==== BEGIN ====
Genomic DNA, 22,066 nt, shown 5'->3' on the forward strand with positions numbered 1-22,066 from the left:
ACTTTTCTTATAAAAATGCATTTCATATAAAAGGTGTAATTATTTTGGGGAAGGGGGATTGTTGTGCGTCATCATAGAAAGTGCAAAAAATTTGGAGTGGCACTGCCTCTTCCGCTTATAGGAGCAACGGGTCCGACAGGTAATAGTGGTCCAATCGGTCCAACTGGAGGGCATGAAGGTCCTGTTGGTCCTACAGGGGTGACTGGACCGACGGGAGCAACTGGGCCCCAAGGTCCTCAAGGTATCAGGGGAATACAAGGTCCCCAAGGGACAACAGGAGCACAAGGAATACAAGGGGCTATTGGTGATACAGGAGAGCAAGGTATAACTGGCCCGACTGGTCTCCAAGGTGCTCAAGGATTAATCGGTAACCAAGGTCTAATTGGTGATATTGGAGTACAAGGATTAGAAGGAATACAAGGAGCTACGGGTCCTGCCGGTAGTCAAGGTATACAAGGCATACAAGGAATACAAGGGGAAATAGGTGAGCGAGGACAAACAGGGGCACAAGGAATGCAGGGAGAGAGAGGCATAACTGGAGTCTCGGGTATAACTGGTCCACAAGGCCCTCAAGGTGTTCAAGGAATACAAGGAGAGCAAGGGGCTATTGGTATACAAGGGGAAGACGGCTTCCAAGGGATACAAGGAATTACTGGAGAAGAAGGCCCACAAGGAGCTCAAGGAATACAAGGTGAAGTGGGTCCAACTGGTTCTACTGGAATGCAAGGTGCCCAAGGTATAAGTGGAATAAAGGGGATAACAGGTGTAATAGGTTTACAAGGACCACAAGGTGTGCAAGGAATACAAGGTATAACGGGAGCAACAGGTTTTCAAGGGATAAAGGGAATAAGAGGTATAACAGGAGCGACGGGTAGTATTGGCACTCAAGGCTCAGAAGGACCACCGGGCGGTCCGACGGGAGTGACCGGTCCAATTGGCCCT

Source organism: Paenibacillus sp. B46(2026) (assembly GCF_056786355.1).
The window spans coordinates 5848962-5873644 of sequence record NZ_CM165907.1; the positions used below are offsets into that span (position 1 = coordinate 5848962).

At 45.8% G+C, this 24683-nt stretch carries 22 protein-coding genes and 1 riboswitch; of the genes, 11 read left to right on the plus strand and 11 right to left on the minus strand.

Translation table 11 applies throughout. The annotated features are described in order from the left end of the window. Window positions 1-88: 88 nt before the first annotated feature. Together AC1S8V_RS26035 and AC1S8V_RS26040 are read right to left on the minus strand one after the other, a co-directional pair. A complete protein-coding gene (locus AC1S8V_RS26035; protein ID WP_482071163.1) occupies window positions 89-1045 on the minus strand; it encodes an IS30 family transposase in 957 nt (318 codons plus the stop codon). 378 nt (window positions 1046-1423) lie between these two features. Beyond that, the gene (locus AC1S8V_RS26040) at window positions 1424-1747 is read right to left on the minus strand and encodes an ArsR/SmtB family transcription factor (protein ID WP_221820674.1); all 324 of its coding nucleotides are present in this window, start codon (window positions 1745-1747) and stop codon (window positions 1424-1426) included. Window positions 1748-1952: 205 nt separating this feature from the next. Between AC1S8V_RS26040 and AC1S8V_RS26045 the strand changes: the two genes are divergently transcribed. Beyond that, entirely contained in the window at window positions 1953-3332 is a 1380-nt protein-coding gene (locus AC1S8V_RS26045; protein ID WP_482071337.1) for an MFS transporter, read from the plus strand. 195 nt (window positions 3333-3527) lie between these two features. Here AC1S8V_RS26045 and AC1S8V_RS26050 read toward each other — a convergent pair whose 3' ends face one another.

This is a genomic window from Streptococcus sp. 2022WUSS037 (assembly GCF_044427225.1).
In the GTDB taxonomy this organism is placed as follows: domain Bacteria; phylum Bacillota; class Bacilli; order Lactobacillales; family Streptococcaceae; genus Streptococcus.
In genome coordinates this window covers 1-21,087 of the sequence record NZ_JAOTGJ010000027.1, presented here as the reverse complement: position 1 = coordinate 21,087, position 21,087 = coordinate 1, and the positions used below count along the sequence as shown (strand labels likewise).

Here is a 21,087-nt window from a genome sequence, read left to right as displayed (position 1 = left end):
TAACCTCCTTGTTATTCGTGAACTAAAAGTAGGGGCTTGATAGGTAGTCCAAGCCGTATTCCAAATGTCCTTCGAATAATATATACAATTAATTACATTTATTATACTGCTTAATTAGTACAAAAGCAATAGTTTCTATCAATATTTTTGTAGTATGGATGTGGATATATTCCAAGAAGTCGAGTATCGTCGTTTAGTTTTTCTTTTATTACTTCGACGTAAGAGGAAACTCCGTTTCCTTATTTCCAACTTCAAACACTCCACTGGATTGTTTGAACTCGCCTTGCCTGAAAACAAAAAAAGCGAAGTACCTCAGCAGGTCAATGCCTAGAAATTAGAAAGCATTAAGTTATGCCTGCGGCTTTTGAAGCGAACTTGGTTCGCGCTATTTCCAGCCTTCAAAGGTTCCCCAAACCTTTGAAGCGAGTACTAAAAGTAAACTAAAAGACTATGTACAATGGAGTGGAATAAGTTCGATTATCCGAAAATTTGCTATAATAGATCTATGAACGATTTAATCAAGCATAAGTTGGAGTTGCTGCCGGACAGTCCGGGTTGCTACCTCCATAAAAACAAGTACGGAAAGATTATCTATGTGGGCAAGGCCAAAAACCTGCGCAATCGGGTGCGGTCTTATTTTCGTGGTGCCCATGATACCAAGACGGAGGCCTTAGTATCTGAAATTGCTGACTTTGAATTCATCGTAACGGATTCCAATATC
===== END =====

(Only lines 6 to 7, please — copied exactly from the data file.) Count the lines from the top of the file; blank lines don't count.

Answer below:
Translation table 11 applies throughout. The annotated features are described in order from the left end of the window. Window positions 1-88: 88 nt before the first annotated feature. Together AC1S8V_RS26035 and AC1S8V_RS26040 are read right to left on the minus strand one after the other, a co-directional pair. A complete protein-coding gene (locus AC1S8V_RS26035; protein ID WP_482071163.1) occupies window positions 89-1045 on the minus strand; it encodes an IS30 family transposase in 957 nt (318 codons plus the stop codon). 378 nt (window positions 1046-1423) lie between these two features. Beyond that, the gene (locus AC1S8V_RS26040) at window positions 1424-1747 is read right to left on the minus strand and encodes an ArsR/SmtB family transcription factor (protein ID WP_221820674.1); all 324 of its coding nucleotides are present in this window, start codon (window positions 1745-1747) and stop codon (window positions 1424-1426) included. Window positions 1748-1952: 205 nt separating this feature from the next. Between AC1S8V_RS26040 and AC1S8V_RS26045 the strand changes: the two genes are divergently transcribed. Beyond that, entirely contained in the window at window positions 1953-3332 is a 1380-nt protein-coding gene (locus AC1S8V_RS26045; protein ID WP_482071337.1) for an MFS transporter, read from the plus strand. 195 nt (window positions 3333-3527) lie between these two features. Here AC1S8V_RS26045 and AC1S8V_RS26050 read toward each other — a convergent pair whose 3' ends face one another.

This is a genomic window from Streptococcus sp. 2022WUSS037 (assembly GCF_044427225.1).